Agency, Commission. Broker. Contract.
If an agreement in writing between a real estate broker and the owner of land authorizes the broker to sell the land for a price named and provides that "all over that amount that it is sold for" the broker "has as his commission," and if a subsequent agreement naming a somewhat higher price provides that the broker " is to have for himself as commission all over that amount he can get for it," the commission is not earned by making a binding contract of sale for a price above that fixed by the agreement, which for some reason that does not appear is not carried out, the contract being one not merely to find a purchaser but to effect a sale, and the broker cannot recover on the contract or on a quantum meruit without showing a completed sale or showing that the owner when offered the purchase money refused to convey the land.
BRALEY, J. This is an action of contract to recover a broker's commission for effecting an alleged sale of certain real estate belonging to the defendant. In the Superior Court at the close of the evidence a verdict was directed for the defendant, and the case is before us on the plaintiffs exceptions to this ruling, and the question presented is whether upon the evidence the plaintiff is entitled to be paid for his services.
Whatever contract is found to have existed between the parties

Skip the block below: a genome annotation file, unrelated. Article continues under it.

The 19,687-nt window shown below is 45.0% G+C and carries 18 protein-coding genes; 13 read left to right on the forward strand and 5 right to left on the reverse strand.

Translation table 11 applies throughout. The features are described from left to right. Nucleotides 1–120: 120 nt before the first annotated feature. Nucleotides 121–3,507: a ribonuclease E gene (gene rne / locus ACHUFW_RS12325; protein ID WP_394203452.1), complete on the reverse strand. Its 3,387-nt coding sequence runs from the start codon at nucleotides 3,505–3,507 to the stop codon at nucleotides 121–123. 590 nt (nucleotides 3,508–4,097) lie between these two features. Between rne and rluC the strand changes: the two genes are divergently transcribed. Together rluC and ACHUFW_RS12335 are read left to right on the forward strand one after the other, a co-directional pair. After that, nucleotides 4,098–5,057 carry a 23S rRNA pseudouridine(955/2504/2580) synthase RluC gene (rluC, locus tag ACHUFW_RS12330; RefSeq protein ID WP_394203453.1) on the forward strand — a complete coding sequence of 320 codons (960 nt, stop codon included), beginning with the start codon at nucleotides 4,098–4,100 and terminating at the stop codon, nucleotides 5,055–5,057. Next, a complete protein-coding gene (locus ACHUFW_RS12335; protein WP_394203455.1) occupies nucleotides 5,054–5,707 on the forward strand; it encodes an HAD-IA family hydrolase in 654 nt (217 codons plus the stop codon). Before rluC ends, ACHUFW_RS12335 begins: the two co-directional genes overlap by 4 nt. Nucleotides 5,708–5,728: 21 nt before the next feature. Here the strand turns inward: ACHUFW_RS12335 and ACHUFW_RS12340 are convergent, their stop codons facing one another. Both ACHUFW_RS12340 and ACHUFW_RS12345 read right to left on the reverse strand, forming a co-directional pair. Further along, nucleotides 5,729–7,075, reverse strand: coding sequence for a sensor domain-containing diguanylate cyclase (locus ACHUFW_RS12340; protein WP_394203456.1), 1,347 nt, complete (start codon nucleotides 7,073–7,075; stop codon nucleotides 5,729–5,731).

was entered into by the defendant, acting through her daughter as an agent. The first agreement made May 1, 1899, placed the property which consisted of a tract of land of about eight acres, with buildings thereon, in the plaintiffs hands for sale under these terms, " The price asked by Ann E. Taylor is $10,000. All over that amount that it is sold for F. B. Munroe has as his commission for selling the property. This agreement holds good until Ann E. Taylor withdraws the sale of the property." It does not clearly appear what steps, if any, were taken by the plaintiff to effect a sale before the second contract of May 31, 1900, was executed. By this contract after a description of the estate, it was provided, that the plaintiff was empowered to sell the property "for the sum of $10,330, and F. B. Munroe is to have for himself as commission all over that amount he can get for it. The party that buys this property is to pay the taxes for the year 1900. This holds for the year 1900." With the exception of the amount to be paid, the assumption of taxes, and the limitation of the time within which it was to be performed, the terms of the agreement so far as they relate to the payment of a commission do not differ. In both the plaintiff upon making the sale was to receive as his compensation all that he could obtain beyond a certain sum. On April 10, 1901, as a result of his negotiations a binding contract to purchase at a price largely in advance of the amount fixed by the second agreement was made and duly executed by the purchaser and the defendant, and if this sale had been perfected by passing the title he would have earned the difference, less, however, a small sum which he previously had received from her. But the sale never was consummated, although the reasons for the failure are not disclosed. While it appears that the plaintiff attached the property as security for his claim there is no evidence that the sale fell through by reason of this act, or that the purchaser declined to take a deed because of certain supposed imperfections in the title, which finally are shown not to have existed; nor does it appear that at any time the defendant has refused to make a proper deed of conveyance. It is the plaintiff's contention that having found a customer who became bound to buy, his commission had been earned, within the rule stated in Fitzpatrick v. Gilson, 176 Mass. 477 , 478. See Cadigan v.